For garden-lovers and those who just enjoy the vistas of the classic Tuscan countryside, an afternoon touring the gardens of the famed La Foce estate, two hours south of Florence, provides the impetus for many that brings them back to stay in one of the many renovated farm houses or even in the villa once occupied by the author Iris Origo.
La Foce lies on the hills overlooking the Val d’Orcia, a beautiful valley in southern Tuscany. Midway between Florence and Rome, it is also within easy reach of Siena, Arezzo, Perugia, Assisi, Orvieto.
From Etruscan times (a burial-place dating … Read More
Visitors to Florence this summer should keep an eye out for special events in special places.
Patti Smith came back to town this past week for her i. was in Florence tour – a tour limited to the city limits, including unannounced stops to sing on street corners and small piazzas. She spoke to a large group of NYU students at Villa La Pietra and rocked the house in the Salone dei Cinquecento in the Palazzo Vecchio where, to an invitation-only crowd, she recited Ginzberg’s footnote to Howl – Holy, Holy, Holy (a glance at the lyrics makes … Read More
The fish tank was back. The same week that the huge colorful aquarium was returned to its place in the waiting room of the UNM Cancer Center, Ellen Reavis left this world for a new adventure. Ellen didn’t know that in a life of both big and little causes, she was the victor in her last skirmish – the fish tank was back.
Ellen was a regular at the Cancer Center. Everyone knew her as the Jolly Buddha, dressed in either tie-dyed or exotic Hawaiian shirts. She had the largest repertoire of hats to cover her pink bald head. When … Read More
Snow in Florence is rare. But it does frost the Duomo every few years for a day or two.
While Tuscan Traveler was enjoying the sun on the Pacific Ocean on the coast of Chile in 2005, snow fell on Florence.
Again in 2008, this time the sun, but not the warmth, was in Santa Fe, NewMexico, and snow amazed tourists on the Ponte Vecchio.
Of course, the locals say, “This is nothing like the time in 1985 – the Arno froze solid that year, you know.”
Now in the first days of 2009, Tuscan Traveler is waiting for snow … Read More
The wine portals, buchette del vino, are unique to Florentine architecture. An observant visitor on a walk through Florence can find dozens of these small, once useful, doors.
Those who have traveled to Rome, Venice, Milan, or even the small hill towns of Tuscany know that Florentine palaces built during the Renaissance were designed to resemble the bank vaults of their owners. (The city was once the home to over one hundred banking families, serving all of Europe.) The palaces had few windows in the exterior walls and the central courtyards were closed behind massive fortified doors to all … Read More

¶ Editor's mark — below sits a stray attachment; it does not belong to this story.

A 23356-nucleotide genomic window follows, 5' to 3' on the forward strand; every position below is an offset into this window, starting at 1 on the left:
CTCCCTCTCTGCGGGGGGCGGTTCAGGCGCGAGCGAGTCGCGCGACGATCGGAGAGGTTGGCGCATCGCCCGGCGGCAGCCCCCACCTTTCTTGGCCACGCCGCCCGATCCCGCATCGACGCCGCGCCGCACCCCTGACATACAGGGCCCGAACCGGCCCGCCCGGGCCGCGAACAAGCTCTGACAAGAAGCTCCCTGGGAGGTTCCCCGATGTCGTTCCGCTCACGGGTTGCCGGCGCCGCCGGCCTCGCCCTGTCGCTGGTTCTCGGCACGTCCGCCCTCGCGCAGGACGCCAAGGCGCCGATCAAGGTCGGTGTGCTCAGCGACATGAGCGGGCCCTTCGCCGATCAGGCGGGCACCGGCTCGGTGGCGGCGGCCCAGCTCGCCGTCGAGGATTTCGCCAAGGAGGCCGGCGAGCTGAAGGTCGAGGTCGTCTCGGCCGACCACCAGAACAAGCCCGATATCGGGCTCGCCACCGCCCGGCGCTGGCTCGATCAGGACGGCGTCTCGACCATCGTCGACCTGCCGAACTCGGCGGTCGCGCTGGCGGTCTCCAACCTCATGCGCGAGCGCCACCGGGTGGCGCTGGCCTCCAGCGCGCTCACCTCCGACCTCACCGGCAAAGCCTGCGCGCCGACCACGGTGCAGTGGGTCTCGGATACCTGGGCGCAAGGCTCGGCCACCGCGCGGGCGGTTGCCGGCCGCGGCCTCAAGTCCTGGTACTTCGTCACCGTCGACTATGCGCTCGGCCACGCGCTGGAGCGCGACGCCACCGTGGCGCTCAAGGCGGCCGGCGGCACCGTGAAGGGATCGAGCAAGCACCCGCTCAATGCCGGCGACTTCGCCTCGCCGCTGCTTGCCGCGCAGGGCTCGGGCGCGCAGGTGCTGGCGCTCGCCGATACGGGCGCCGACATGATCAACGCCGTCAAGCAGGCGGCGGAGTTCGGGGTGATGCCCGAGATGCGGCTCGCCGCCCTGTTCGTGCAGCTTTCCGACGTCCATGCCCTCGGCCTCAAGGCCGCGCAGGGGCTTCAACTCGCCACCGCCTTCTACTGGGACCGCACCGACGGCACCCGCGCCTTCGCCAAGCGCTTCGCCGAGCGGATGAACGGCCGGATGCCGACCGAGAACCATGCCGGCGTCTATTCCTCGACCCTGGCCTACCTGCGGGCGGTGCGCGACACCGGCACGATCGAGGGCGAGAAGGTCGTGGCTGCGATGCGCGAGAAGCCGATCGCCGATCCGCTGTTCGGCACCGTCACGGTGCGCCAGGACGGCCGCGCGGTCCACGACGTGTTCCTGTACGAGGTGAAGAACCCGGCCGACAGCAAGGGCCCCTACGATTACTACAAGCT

Most people don’t know that modern clocks run on “French Time.” There is only one clock in the world that runs on “Italian Time” and it is in the Duomo in Florence.
“Paolo made the colored sphere of the hours above the main door within the Church, with four heads, painted in fresco.” Giorgio Vasari, in his “Lives of the Artists” (1550), goes on to tell us that Paolo Uccello was paid 40 lire in February 1443 when he finished the face of the clock, decorated with the heads of the four Evangelists, on the inner façade of the front … Read More
To escape the tourist-packed streets of Florence and trendy Tuscany, going south to the Amalfi Coast or Capri doesn’t give much relief. To find a different Italy, the adventuresome traveler goes to the southeastern region of Basilicata and the unique town of Matera and tours the Sassi (Stones) of Matera.
History Made Matera a Cultural Jumble
Almost everyone across Europe and the Mediteranean claimed Matera at some point in time.
Palaeolithic findings and Neolithic and Bronze Age underground settlements have been uncovered in the stone caves in the ravines below and across from the city. The original town center above … Read More
The noise, the traffic, the heat, the dust of 600-year-old buildings and the exhaust of motor scooters and Pullman buses; the squadrons of German and Italian tourists dutifully following the high-held umbrella or long stemmed plastic rose; “too much ‘David’,” ditto the Madonnas with Child – so why does anyone venture to Florence, Italy anymore, much less return again and again?
Noted author, Mary McCarthy enumerates each of these complaints and about one hundred more in the first ten pages of her narrative guide The Stones of Florence. The amazing thing is that she wrote the book forty years ago. … Read More